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File photo
The Harambee Festival and parade take place Saturday at Weisser Park

Harambee festival keeping vision alive

It's not an easy task to be responsible for a tradition more than 20 years old, but as the annual Harambee Festival enters its 21st year on Saturday, board President Damion Chapman is prepared to build off the original vision.

Harambee, Swahili for “pulling together,” is an event that focuses on the city's south-side neighborhoods, an important cause that the festival's founder, the Rev. Johanna Ice-Gold, organized and ran until she died in 2010. As her chosen successor, Chapman is at the helm for his fourth year. He says this year will be the launch pad for Harambee to become more of a community resource year-round.

“She was such a graceful woman with a vision,” he says. “I was really worried about being able to fill her shoes, but she said one thing to me that was really encouraging. She said, 'However the Lord leads you.'

“Rev. Ice-Gold wanted to come together for a festival where people could enjoy one another and fellowship – she had a heart for it, and I still have a heart for it as well, but one of the things I experienced when I first started was how the community came together and helped me.

“I thought that going forward, it would be a good opportunity for Harambee to turn around and return the favor,” he adds.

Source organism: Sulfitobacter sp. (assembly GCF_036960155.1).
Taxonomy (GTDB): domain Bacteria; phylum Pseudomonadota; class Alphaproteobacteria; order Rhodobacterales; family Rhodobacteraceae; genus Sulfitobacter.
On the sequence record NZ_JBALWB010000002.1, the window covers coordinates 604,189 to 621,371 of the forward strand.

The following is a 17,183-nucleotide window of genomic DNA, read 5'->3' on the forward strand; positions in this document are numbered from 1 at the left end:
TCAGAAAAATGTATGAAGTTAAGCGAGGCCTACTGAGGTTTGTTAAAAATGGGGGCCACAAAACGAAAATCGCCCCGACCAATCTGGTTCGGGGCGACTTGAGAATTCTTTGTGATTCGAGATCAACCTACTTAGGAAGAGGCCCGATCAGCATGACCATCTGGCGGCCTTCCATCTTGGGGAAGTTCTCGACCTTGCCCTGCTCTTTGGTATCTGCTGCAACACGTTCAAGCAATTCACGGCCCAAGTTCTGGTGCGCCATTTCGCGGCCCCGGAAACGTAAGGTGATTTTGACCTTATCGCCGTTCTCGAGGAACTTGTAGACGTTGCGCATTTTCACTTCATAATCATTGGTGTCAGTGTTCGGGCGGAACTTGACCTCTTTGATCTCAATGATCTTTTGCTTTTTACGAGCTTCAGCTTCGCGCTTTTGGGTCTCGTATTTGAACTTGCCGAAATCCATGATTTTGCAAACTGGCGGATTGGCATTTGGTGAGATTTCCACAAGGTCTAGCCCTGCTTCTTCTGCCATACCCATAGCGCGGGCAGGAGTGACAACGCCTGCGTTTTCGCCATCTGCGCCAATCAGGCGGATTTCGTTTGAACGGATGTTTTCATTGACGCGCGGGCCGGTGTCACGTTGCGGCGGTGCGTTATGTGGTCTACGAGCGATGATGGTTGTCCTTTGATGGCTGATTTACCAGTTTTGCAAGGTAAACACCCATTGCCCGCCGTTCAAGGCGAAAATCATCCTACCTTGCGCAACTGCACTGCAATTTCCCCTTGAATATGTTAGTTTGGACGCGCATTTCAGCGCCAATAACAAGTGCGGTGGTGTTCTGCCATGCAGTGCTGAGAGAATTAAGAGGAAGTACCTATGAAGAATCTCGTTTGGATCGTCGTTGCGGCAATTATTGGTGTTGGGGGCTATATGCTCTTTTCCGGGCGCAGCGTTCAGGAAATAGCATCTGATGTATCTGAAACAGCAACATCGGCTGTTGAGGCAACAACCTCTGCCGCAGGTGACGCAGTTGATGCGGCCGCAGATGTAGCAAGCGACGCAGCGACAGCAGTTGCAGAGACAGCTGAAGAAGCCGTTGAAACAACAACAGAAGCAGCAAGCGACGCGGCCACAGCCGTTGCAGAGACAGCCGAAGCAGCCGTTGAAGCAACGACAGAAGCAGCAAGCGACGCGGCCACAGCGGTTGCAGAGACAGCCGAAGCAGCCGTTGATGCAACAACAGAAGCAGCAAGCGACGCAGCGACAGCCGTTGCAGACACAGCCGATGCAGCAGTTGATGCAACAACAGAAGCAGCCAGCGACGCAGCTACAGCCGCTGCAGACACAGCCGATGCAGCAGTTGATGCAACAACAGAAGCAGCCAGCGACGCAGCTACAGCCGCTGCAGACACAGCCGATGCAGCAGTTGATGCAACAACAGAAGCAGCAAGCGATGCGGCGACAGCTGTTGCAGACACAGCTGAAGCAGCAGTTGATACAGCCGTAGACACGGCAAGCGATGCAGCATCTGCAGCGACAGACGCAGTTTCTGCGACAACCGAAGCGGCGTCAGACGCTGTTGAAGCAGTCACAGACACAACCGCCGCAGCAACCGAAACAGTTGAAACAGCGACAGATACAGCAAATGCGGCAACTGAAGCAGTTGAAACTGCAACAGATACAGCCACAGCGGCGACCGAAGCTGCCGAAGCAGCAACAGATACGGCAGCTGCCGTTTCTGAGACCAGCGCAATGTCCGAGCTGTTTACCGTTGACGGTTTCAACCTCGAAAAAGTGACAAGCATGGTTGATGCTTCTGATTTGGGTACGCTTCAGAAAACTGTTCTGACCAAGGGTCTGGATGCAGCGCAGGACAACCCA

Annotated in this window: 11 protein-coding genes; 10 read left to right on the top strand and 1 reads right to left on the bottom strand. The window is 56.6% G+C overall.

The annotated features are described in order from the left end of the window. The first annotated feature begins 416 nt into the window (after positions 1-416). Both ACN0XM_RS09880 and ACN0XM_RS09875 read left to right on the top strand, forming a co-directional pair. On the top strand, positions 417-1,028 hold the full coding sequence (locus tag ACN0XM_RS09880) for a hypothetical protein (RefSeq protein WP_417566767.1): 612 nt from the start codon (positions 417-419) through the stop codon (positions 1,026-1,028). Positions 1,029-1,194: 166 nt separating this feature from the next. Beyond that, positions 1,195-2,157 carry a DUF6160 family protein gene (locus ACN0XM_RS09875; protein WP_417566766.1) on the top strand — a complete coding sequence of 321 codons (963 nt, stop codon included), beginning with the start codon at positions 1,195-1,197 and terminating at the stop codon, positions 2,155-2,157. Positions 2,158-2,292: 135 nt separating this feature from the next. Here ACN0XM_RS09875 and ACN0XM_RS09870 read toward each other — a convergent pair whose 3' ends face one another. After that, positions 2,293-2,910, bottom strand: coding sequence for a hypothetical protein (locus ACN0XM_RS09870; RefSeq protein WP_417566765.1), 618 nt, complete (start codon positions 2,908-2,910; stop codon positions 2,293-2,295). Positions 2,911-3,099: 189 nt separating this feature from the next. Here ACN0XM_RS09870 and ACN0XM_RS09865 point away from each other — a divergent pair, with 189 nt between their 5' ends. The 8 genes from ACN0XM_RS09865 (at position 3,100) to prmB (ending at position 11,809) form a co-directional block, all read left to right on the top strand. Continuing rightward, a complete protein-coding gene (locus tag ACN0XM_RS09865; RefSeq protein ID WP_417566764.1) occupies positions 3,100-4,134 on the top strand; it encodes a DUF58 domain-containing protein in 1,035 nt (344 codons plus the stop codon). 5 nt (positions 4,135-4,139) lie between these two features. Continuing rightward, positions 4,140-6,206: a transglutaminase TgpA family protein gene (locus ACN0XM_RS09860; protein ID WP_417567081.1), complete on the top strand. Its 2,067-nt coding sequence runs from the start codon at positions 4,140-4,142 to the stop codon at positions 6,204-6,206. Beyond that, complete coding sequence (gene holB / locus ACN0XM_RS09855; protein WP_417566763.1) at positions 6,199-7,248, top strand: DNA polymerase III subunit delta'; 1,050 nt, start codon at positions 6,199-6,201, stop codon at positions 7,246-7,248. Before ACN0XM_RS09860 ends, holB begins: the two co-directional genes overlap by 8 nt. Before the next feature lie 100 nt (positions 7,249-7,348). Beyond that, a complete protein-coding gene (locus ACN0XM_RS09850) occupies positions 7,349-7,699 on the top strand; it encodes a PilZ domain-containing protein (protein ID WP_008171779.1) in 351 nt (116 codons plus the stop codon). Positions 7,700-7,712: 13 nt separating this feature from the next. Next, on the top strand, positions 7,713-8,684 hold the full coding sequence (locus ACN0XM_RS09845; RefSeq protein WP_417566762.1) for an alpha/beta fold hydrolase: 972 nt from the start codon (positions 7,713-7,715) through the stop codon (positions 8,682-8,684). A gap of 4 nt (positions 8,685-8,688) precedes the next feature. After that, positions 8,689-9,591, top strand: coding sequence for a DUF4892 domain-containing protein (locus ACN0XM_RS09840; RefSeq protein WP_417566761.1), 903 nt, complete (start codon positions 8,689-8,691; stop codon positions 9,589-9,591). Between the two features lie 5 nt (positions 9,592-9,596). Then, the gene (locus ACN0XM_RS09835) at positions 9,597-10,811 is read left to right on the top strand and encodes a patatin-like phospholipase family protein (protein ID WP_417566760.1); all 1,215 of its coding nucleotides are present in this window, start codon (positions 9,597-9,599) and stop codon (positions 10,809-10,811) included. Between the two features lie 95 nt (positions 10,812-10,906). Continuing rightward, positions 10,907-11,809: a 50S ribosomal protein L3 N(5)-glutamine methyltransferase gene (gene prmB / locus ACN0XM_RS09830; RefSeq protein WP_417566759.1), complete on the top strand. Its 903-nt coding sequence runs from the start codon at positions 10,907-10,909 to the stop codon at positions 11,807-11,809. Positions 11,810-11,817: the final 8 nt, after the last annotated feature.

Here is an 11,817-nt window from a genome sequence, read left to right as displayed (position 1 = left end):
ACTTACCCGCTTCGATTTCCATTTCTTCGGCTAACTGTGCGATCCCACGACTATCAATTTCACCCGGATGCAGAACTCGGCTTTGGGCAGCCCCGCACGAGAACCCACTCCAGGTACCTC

This year's festival kicks off with the annual parade featuring children from Fort Wayne Parks and Recreation's neighborhood programs. Chapman says the parade offers an opportunity for churches, businesses and other organizations to get involved.

After the parade, resources including the AIDS Task Force and Fort Wayne Rescue Mission's “Real Change, Not Spare Change” campaign will be on-site at Weisser Park. Chapman says the festival expects to serve hot dogs to more than 400 neighborhood children.

“As an organization and as individuals, we want to commit ourselves to different ventures that are going on. We want to get our hands dirty with the things going on in our community,” he says. “We want to be involved throughout the year, and the festival would be something that would commemorate the mindset of the organization.”

New this year, the one-day festival will conclude with a musical performance by the local band Last Call.

“It's such a busy day, and as we kind of wind down, everyone gets into relaxation mode, and I thought it would be a great way to take it out,” Chapman says. “We also wanted to send a message for next year that people would remember. Next year, we really want to expand. We want to be able to present a platform for every organization or resource that a person could need while still holding on to the overall theme of harambee.”

With changes in mind, Chapman says the impact remains more important than actual attendance. He says people have asked for years why the board hasn't moved the festival downtown to a more central location – but it never has been an option, Chapman says.

“One of the things (Ice-Gold and I) talked about was never getting away from the foundation. She wanted to make sure the south side of town had something to look forward to every year,” he says. “It's important that the south side maintain pride in something. There is such a bad stigma. The minute you mention the south side, you think of all the crime, violence, and poverty. We want it to be a source of hope, a source of pride, a source of dignity.”

“If it's fewer people, but a greater impact, so be it,” he says.